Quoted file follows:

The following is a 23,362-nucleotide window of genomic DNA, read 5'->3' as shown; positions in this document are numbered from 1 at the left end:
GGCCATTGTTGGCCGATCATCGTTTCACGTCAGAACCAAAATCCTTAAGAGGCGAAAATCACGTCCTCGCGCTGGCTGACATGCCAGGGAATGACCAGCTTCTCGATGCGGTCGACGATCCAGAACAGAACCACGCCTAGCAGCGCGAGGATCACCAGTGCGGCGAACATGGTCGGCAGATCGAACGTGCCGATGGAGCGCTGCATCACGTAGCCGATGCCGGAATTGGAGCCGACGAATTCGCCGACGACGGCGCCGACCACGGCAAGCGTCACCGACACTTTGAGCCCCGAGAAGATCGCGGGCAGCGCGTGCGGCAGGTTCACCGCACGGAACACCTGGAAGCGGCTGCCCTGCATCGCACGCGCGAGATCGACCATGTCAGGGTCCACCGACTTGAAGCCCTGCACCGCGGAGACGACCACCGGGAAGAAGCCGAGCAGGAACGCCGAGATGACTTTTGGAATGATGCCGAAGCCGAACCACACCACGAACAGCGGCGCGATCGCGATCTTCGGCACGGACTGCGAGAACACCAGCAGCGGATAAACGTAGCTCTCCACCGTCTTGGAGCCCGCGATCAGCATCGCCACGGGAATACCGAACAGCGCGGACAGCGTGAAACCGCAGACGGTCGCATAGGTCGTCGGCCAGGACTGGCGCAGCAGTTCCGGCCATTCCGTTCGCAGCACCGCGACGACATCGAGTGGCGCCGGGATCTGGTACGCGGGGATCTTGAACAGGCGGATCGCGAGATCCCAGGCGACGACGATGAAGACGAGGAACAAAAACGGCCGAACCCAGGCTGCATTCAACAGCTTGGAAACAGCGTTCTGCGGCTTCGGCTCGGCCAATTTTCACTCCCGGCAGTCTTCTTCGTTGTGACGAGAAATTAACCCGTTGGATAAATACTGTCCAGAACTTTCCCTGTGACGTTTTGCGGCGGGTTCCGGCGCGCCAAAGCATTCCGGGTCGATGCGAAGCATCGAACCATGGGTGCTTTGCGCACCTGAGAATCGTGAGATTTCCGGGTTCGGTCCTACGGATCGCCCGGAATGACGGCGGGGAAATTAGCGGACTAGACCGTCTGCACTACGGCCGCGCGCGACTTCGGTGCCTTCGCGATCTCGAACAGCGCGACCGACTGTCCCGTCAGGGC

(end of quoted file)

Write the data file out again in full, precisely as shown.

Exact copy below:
The following is a 23,362-nucleotide window of genomic DNA, read 5'->3' as shown; positions in this document are numbered from 1 at the left end:
GGCCATTGTTGGCCGATCATCGTTTCACGTCAGAACCAAAATCCTTAAGAGGCGAAAATCACGTCCTCGCGCTGGCTGACATGCCAGGGAATGACCAGCTTCTCGATGCGGTCGACGATCCAGAACAGAACCACGCCTAGCAGCGCGAGGATCACCAGTGCGGCGAACATGGTCGGCAGATCGAACGTGCCGATGGAGCGCTGCATCACGTAGCCGATGCCGGAATTGGAGCCGACGAATTCGCCGACGACGGCGCCGACCACGGCAAGCGTCACCGACACTTTGAGCCCCGAGAAGATCGCGGGCAGCGCGTGCGGCAGGTTCACCGCACGGAACACCTGGAAGCGGCTGCCCTGCATCGCACGCGCGAGATCGACCATGTCAGGGTCCACCGACTTGAAGCCCTGCACCGCGGAGACGACCACCGGGAAGAAGCCGAGCAGGAACGCCGAGATGACTTTTGGAATGATGCCGAAGCCGAACCACACCACGAACAGCGGCGCGATCGCGATCTTCGGCACGGACTGCGAGAACACCAGCAGCGGATAAACGTAGCTCTCCACCGTCTTGGAGCCCGCGATCAGCATCGCCACGGGAATACCGAACAGCGCGGACAGCGTGAAACCGCAGACGGTCGCATAGGTCGTCGGCCAGGACTGGCGCAGCAGTTCCGGCCATTCCGTTCGCAGCACCGCGACGACATCGAGTGGCGCCGGGATCTGGTACGCGGGGATCTTGAACAGGCGGATCGCGAGATCCCAGGCGACGACGATGAAGACGAGGAACAAAAACGGCCGAACCCAGGCTGCATTCAACAGCTTGGAAACAGCGTTCTGCGGCTTCGGCTCGGCCAATTTTCACTCCCGGCAGTCTTCTTCGTTGTGACGAGAAATTAACCCGTTGGATAAATACTGTCCAGAACTTTCCCTGTGACGTTTTGCGGCGGGTTCCGGCGCGCCAAAGCATTCCGGGTCGATGCGAAGCATCGAACCATGGGTGCTTTGCGCACCTGAGAATCGTGAGATTTCCGGGTTCGGTCCTACGGATCGCCCGGAATGACGGCGGGGAAATTAGCGGACTAGACCGTCTGCACTACGGCCGCGCGCGACTTCGGTGCCTTCGCGATCTCGAACAGCGCGACCGACTGTCCCGTCAGGGC